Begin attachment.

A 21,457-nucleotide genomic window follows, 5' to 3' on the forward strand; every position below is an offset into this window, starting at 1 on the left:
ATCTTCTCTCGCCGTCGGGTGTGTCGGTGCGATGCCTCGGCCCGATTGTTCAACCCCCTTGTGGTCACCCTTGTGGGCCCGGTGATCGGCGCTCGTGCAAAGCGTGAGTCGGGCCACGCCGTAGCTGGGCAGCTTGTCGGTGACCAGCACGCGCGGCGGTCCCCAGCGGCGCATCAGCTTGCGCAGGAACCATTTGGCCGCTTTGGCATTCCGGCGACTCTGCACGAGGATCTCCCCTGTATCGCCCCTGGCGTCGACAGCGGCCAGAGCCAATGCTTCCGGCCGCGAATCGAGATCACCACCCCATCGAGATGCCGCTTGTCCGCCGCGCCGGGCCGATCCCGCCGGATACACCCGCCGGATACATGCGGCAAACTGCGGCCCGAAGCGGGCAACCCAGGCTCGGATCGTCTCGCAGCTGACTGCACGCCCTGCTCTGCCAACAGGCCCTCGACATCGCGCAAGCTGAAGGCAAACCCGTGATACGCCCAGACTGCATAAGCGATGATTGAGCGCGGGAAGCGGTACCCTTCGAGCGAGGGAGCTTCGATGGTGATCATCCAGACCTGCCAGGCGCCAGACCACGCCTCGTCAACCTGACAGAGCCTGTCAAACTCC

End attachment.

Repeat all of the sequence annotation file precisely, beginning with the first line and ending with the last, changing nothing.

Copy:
A 21,457-nucleotide genomic window follows, 5' to 3' on the forward strand; every position below is an offset into this window, starting at 1 on the left:
ATCTTCTCTCGCCGTCGGGTGTGTCGGTGCGATGCCTCGGCCCGATTGTTCAACCCCCTTGTGGTCACCCTTGTGGGCCCGGTGATCGGCGCTCGTGCAAAGCGTGAGTCGGGCCACGCCGTAGCTGGGCAGCTTGTCGGTGACCAGCACGCGCGGCGGTCCCCAGCGGCGCATCAGCTTGCGCAGGAACCATTTGGCCGCTTTGGCATTCCGGCGACTCTGCACGAGGATCTCCCCTGTATCGCCCCTGGCGTCGACAGCGGCCAGAGCCAATGCTTCCGGCCGCGAATCGAGATCACCACCCCATCGAGATGCCGCTTGTCCGCCGCGCCGGGCCGATCCCGCCGGATACACCCGCCGGATACATGCGGCAAACTGCGGCCCGAAGCGGGCAACCCAGGCTCGGATCGTCTCGCAGCTGACTGCACGCCCTGCTCTGCCAACAGGCCCTCGACATCGCGCAAGCTGAAGGCAAACCCGTGATACGCCCAGACTGCATAAGCGATGATTGAGCGCGGGAAGCGGTACCCTTCGAGCGAGGGAGCTTCGATGGTGATCATCCAGACCTGCCAGGCGCCAGACCACGCCTCGTCAACCTGACAGAGCCTGTCAAACTCC